Arthur Bailey, Private 53770, 2nd Battalion, Devonshire Regiment
Killed in action 24th April 1918 in the Somme, France, aged 34
Arthur Bailey was the eldest son of Frank and Emily Bailey. One of four children, he was born in Macclesfield in 1884. When the 1891 Census was taken, Arthur and his family were living at 53 Mill Lane, Macclesfield and then in 1901, at 42 Water Street.
Arthur was employed as a silk weaver and married Annie Marshall in 1908. By 1911, the couple were residing at 141 High Street, Macclesfield.
Arthur originally enlisted with the Cheshire Regiment (service no. 54492), but did not serve overseas prior to his transfer to the 2nd Battalion, the Devonshire Regiment, which occurred around February 1917 (probably as a reinforcement draft).
When the Germans launched their Spring Offensive (the Kaiserchlacht) on 21st March 1918, his battalion (part of 8th Division), was in the rear behind the St Quentin sector that was at the centre of the German attack line. By the time 8th Division became involved on the 23rd March the enemy had reached Peronne.
The Devons were rushed up to St Christ (to the east of Amiens), in order to hold back the German advance whilst the Royal Engineers detonated the bridge over the Somme river. The fighting was particularly brutal as wave after wave of German soldiers tried to dislodge the Devon’s and take the partially destroyed bridge. Forced to make a fighting withdrawal, the Division retired towards Rosieres where the Devons, together with the 22nd (Pioneer) Battalion of the Durham Light Infantry and a mixture of engineers of the 151st Brigade, made a gallant and successful counter-attack to retake the commune of Proyart, thus stemming the southward move by the enemy and encirclement of the Allied force.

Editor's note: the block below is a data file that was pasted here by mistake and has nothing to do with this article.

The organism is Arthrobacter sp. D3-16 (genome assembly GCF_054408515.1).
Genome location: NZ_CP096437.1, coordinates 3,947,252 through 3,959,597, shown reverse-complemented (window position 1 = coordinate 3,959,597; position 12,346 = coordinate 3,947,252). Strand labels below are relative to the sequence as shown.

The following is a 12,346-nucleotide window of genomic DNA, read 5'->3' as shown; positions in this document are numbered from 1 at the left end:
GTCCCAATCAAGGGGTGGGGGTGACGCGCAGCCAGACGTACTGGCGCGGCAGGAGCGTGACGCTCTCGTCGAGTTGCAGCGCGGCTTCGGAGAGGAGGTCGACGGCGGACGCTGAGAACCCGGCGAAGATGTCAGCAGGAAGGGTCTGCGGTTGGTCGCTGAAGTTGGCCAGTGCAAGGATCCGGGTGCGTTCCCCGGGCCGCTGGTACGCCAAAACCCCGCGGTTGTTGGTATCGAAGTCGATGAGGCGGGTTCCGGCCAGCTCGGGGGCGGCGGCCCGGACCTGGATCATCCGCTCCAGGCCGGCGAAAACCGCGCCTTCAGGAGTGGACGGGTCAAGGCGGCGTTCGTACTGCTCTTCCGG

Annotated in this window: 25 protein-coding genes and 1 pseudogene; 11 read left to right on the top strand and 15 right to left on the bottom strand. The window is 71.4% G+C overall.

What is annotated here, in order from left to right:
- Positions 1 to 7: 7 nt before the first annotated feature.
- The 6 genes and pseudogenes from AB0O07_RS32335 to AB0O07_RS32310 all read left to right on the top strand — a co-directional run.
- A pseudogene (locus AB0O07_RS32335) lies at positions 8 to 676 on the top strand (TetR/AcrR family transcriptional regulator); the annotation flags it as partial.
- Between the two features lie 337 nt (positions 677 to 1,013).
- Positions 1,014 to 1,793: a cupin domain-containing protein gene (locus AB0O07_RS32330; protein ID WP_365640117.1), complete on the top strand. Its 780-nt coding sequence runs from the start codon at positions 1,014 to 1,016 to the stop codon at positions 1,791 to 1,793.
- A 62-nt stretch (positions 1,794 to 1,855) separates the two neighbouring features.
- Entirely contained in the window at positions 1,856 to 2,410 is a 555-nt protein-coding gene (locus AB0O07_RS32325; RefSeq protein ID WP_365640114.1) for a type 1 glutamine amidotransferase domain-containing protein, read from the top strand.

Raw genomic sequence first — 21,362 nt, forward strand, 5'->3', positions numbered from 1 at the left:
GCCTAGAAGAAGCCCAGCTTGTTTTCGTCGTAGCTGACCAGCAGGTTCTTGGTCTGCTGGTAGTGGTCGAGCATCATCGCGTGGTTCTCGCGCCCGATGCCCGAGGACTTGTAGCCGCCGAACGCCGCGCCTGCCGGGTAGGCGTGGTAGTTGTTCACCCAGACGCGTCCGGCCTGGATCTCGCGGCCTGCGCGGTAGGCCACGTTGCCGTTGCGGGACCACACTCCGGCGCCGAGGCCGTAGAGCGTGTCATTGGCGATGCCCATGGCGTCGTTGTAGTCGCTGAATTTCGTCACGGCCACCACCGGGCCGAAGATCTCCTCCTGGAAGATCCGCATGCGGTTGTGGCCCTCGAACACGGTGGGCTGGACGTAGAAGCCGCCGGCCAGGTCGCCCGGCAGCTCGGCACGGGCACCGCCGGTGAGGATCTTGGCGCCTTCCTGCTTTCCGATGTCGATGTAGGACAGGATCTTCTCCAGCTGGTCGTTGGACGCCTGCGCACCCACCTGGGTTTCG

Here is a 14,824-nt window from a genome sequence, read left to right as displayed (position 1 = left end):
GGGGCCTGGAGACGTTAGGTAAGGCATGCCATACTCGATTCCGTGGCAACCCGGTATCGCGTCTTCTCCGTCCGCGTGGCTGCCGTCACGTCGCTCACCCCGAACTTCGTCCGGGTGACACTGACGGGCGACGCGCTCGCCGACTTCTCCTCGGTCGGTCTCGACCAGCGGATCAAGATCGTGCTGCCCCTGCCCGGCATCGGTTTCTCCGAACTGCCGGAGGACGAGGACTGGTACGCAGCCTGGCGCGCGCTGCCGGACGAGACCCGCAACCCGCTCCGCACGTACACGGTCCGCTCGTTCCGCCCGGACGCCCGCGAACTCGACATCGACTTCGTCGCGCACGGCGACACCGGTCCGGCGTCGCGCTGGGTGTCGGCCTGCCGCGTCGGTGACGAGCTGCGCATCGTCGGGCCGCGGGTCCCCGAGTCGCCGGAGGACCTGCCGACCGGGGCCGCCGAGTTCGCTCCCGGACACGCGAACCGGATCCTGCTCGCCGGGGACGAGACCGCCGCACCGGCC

Arthur Bailey was killed in action during the The Second Battle of Villers-Bretonneux (24-25 April 1918). His battalion, as part of 8th Division, was positioned to the north of the village of Villers-Bretonneux, recovering and reorganising, following its gallant exploits during the aforementioned fighting withdrawal a few weeks previously.
On the 24th April four German Divisions made an attack on the British line stretching some six miles to the south of the river. At 6.30 am, following a three hour long bombardment of high explosive shells and mustard gas, the enemy advanced under cover of fog, with their recently introduced tanks. The tanks broke through and opened a three mile wide gap for their infantry to follow through. 8th Division was overwhelmed and after heavy fighting, Villers Brettoneux was lost. The enemy was eventually held just to the west of the village. Then occurred the first ever tank versus tank battle as some of the British tanks came into action south of the village and drove the enemy back. North of the village the enemy had been repulsed completely and to the south they were being held.
Private Arthur Bailey has no known grave and is commemorated on Panel Ref. 24 and 25 of the Pozieres Memorial, Somme, France. The Commonwealth War Graves Commission holds casualty details for Private Arthur Bailey, and he is listed on the Imperial War Museum’s Lives of the First World War website.
Brother of George Bailey, who served as Sgt 2070 with the 7th Cheshire Regt and died at his home on 10 April 1921.